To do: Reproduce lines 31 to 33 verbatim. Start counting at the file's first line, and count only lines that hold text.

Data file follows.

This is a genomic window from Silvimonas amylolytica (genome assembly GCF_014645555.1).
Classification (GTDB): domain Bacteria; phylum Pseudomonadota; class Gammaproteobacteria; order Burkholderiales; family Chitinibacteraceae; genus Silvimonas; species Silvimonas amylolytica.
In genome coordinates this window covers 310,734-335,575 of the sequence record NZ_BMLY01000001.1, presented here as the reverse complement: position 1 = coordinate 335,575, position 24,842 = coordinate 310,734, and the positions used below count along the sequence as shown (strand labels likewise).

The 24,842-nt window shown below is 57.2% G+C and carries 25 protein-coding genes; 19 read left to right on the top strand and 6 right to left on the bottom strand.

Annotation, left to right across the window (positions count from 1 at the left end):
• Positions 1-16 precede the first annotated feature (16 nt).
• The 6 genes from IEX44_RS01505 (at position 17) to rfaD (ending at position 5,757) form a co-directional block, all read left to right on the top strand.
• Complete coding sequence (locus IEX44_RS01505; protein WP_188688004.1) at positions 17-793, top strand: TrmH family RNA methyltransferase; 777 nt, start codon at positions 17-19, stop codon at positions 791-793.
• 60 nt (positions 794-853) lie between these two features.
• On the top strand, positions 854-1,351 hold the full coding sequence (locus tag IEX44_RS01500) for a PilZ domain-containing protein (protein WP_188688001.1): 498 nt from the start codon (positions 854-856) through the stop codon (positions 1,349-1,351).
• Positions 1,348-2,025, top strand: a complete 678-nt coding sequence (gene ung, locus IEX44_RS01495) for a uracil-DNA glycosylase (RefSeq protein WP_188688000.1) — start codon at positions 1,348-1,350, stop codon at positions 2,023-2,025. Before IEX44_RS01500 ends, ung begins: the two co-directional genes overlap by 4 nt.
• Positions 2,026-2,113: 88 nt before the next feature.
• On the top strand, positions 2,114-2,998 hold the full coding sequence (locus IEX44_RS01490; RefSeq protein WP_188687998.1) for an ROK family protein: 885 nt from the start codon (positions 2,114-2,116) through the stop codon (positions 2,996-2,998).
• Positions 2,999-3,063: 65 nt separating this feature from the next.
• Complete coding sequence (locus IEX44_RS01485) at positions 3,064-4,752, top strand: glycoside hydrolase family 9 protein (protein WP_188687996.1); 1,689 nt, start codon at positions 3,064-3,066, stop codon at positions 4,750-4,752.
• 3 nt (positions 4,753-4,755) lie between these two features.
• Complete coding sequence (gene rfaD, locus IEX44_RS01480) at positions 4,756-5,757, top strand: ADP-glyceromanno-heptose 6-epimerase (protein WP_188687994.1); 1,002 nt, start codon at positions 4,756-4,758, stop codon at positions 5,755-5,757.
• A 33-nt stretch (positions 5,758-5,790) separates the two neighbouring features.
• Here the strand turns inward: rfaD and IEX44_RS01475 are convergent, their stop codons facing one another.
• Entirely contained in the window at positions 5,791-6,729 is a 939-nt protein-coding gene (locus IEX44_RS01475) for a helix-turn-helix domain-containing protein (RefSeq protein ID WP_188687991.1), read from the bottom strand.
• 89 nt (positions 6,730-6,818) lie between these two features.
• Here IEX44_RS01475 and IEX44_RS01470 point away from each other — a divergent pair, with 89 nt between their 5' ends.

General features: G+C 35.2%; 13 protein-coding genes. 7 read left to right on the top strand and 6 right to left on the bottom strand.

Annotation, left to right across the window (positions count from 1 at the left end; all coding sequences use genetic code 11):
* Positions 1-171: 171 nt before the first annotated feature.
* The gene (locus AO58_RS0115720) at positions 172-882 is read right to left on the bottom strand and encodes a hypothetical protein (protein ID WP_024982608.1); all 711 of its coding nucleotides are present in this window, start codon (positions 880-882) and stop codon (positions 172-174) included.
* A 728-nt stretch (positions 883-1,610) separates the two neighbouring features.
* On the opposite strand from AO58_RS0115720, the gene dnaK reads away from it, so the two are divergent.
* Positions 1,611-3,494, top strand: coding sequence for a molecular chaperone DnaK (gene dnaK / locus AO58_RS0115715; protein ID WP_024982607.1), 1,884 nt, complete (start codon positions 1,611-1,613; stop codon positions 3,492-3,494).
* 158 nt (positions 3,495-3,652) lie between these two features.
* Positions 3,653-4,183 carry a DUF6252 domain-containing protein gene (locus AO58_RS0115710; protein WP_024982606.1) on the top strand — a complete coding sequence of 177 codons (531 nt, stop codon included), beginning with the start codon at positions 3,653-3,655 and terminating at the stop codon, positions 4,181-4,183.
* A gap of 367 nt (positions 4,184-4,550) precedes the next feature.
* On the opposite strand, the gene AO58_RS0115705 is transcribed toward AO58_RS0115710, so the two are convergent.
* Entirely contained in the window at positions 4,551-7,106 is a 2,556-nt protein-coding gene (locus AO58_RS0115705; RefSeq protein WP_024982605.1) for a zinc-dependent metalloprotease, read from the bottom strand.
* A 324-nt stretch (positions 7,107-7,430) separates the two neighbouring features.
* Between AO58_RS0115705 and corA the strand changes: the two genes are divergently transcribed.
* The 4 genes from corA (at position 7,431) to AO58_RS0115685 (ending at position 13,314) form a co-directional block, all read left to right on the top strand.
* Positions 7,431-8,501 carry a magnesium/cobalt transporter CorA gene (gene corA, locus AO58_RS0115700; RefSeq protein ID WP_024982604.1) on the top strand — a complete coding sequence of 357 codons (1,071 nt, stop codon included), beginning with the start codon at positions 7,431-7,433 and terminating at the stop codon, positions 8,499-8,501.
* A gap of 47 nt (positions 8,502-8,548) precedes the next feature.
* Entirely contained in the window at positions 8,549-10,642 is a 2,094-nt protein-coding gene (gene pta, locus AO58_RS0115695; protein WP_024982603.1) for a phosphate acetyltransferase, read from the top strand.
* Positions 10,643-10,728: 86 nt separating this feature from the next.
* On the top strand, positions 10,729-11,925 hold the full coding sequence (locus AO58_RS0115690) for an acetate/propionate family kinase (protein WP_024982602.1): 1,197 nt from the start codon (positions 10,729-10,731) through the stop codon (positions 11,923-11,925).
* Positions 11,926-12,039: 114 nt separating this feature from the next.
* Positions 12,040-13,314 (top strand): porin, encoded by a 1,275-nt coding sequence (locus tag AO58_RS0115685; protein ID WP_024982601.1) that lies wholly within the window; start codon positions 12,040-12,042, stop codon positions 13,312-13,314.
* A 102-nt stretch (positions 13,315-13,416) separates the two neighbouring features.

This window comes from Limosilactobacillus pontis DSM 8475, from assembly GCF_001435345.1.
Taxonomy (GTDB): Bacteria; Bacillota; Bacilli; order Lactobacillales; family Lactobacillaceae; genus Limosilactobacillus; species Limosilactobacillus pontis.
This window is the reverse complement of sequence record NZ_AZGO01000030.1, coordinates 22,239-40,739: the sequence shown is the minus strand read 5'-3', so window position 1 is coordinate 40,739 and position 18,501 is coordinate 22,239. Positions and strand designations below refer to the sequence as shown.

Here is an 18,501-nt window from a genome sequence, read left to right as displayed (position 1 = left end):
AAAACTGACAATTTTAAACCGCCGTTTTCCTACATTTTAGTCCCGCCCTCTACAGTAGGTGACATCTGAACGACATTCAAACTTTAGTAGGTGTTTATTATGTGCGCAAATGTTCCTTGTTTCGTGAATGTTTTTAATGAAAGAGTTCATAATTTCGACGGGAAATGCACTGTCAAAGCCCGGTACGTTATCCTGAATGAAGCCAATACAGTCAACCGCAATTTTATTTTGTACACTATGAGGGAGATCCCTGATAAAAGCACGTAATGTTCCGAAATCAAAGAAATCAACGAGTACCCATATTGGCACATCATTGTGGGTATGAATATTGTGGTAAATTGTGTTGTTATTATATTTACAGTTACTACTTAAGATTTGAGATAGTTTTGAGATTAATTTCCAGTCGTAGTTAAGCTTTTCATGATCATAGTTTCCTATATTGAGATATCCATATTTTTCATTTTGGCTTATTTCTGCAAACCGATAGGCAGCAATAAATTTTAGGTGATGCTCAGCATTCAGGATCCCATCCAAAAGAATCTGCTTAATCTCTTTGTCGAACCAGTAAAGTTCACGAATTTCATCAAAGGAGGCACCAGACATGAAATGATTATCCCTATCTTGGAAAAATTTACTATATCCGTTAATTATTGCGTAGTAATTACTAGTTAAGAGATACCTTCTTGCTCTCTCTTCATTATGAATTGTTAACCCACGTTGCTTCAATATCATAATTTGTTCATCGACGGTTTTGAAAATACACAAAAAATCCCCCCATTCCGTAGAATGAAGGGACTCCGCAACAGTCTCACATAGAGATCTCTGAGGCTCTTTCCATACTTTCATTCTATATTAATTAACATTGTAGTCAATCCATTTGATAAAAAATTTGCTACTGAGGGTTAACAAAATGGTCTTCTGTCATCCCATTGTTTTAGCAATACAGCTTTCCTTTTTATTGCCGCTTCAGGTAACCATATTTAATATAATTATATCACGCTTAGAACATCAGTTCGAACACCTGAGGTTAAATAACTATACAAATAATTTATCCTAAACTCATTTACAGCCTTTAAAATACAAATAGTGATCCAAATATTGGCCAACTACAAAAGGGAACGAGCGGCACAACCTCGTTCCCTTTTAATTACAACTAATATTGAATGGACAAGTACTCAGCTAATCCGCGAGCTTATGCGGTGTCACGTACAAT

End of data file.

* Positions 3,653-4,183 carry a DUF6252 domain-containing protein gene (locus AO58_RS0115710; protein WP_024982606.1) on the top strand — a complete coding sequence of 177 codons (531 nt, stop codon included), beginning with the start codon at positions 3,653-3,655 and terminating at the stop codon, positions 4,181-4,183.
* A gap of 367 nt (positions 4,184-4,550) precedes the next feature.
* On the opposite strand, the gene AO58_RS0115705 is transcribed toward AO58_RS0115710, so the two are convergent.